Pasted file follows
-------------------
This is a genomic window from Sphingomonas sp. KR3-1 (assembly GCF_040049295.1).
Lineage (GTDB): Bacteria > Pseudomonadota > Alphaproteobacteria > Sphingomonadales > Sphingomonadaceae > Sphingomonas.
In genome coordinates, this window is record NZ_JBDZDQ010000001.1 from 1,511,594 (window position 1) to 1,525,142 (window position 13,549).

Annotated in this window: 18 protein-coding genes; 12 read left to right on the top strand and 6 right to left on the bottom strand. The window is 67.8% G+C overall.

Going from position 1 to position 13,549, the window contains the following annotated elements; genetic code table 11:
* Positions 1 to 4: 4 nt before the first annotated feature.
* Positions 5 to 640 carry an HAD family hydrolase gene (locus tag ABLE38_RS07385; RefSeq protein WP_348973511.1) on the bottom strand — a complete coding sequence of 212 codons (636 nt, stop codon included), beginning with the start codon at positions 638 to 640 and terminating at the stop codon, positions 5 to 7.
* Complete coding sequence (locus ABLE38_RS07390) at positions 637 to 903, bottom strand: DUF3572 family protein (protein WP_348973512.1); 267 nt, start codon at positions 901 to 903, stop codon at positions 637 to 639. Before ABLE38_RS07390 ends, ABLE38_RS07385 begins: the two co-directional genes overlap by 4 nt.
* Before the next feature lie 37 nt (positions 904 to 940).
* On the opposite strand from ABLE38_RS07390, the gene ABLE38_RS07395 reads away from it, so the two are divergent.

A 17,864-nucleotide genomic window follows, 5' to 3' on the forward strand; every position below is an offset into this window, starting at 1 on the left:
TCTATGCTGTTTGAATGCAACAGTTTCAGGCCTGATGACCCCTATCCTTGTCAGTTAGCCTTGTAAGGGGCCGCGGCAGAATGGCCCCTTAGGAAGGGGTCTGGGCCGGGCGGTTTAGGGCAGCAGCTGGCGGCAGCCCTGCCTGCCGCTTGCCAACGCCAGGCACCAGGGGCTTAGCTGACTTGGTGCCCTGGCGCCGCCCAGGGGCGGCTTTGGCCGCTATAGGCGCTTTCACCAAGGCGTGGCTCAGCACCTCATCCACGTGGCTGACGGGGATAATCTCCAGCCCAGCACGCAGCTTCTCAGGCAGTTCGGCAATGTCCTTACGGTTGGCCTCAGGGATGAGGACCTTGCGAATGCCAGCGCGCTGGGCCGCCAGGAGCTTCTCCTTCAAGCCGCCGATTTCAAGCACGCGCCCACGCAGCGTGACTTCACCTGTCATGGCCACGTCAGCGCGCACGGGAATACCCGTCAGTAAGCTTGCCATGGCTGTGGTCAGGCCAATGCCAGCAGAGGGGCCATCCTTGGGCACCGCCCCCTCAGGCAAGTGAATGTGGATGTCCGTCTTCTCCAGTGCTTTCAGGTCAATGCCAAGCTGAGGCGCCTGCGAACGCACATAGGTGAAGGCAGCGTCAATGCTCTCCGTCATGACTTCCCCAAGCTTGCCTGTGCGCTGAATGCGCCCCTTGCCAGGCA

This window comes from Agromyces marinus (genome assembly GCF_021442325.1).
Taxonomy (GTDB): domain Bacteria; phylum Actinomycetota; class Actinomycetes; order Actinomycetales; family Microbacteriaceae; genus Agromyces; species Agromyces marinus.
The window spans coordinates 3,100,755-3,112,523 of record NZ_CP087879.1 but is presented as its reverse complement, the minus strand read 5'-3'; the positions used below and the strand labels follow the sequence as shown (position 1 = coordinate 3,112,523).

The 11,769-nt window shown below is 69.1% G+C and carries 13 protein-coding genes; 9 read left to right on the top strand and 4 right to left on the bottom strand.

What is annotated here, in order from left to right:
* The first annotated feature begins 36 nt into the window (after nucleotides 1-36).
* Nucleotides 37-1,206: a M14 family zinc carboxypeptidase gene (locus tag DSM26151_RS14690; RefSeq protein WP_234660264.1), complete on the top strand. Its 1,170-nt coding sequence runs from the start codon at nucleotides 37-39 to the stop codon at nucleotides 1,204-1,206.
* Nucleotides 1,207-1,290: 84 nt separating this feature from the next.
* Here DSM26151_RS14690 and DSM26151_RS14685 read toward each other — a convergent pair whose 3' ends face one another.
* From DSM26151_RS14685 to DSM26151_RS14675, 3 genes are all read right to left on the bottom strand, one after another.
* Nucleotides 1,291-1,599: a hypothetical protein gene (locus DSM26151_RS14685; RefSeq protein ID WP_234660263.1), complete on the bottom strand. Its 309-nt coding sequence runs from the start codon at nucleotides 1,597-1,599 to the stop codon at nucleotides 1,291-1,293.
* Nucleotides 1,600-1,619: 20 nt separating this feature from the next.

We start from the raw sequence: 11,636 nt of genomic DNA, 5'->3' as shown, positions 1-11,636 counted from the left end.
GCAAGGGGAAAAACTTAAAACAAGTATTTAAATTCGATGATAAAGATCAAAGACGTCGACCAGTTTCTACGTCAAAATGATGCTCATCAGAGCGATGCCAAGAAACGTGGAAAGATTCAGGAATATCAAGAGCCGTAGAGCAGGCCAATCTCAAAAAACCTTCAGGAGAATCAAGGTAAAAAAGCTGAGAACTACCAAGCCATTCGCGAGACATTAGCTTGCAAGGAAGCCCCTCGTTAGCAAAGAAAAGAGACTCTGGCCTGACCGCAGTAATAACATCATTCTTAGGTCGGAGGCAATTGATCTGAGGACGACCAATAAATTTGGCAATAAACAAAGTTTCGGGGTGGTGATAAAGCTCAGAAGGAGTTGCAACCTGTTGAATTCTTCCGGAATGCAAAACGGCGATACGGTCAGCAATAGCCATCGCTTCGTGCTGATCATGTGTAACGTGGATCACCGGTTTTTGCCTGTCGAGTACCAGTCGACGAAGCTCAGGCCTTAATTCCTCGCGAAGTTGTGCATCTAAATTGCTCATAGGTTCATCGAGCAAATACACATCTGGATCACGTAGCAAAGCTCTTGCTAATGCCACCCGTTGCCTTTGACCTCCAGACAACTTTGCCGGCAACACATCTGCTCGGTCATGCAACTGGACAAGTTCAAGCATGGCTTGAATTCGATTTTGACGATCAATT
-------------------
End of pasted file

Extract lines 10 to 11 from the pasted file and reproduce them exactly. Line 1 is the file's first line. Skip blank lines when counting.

* On the opposite strand from ABLE38_RS07390, the gene ABLE38_RS07395 reads away from it, so the two are divergent.

A 17,864-nucleotide genomic window follows, 5' to 3' on the forward strand; every position below is an offset into this window, starting at 1 on the left: